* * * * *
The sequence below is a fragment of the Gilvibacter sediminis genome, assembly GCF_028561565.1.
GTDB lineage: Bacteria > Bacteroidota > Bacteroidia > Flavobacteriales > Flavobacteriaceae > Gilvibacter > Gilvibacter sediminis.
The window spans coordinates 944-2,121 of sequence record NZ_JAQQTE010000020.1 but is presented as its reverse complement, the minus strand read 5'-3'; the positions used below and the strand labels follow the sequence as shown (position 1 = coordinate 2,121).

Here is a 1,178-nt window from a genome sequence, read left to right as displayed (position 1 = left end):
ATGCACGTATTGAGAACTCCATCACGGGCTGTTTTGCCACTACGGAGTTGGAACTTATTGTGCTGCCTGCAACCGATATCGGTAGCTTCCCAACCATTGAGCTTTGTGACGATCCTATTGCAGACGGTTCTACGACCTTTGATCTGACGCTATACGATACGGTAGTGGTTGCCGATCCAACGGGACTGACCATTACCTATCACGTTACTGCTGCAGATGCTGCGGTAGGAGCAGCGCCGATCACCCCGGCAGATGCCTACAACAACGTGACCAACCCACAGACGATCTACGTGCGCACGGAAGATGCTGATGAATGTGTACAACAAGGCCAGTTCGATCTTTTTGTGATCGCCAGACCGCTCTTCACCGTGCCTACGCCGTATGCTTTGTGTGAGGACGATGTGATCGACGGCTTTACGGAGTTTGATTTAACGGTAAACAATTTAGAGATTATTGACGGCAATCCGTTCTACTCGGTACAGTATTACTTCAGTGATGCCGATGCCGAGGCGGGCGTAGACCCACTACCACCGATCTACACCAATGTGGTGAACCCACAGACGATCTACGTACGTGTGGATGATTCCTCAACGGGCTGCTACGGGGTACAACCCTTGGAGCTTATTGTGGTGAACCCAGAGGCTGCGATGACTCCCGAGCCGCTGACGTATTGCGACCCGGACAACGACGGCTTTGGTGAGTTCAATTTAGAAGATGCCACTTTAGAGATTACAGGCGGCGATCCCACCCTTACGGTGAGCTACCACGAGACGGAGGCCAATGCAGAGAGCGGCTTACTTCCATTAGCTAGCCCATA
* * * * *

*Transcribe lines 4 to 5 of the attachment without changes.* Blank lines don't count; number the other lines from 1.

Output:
Here is a 1,178-nt window from a genome sequence, read left to right as displayed (position 1 = left end):
ATGCACGTATTGAGAACTCCATCACGGGCTGTTTTGCCACTACGGAGTTGGAACTTATTGTGCTGCCTGCAACCGATATCGGTAGCTTCCCAACCATTGAGCTTTGTGACGATCCTATTGCAGACGGTTCTACGACCTTTGATCTGACGCTATACGATACGGTAGTGGTTGCCGATCCAACGGGACTGACCATTACCTATCACGTTACTGCTGCAGATGCTGCGGTAGGAGCAGCGCCGATCACCCCGGCAGATGCCTACAACAACGTGACCAACCCACAGACGATCTACGTGCGCACGGAAGATGCTGATGAATGTGTACAACAAGGCCAGTTCGATCTTTTTGTGATCGCCAGACCGCTCTTCACCGTGCCTACGCCGTATGCTTTGTGTGAGGACGATGTGATCGACGGCTTTACGGAGTTTGATTTAACGGTAAACAATTTAGAGATTATTGACGGCAATCCGTTCTACTCGGTACAGTATTACTTCAGTGATGCCGATGCCGAGGCGGGCGTAGACCCACTACCACCGATCTACACCAATGTGGTGAACCCACAGACGATCTACGTACGTGTGGATGATTCCTCAACGGGCTGCTACGGGGTACAACCCTTGGAGCTTATTGTGGTGAACCCAGAGGCTGCGATGACTCCCGAGCCGCTGACGTATTGCGACCCGGACAACGACGGCTTTGGTGAGTTCAATTTAGAAGATGCCACTTTAGAGATTACAGGCGGCGATCCCACCCTTACGGTGAGCTACCACGAGACGGAGGCCAATGCAGAGAGCGGCTTACTTCCATTAGCTAGCCCATA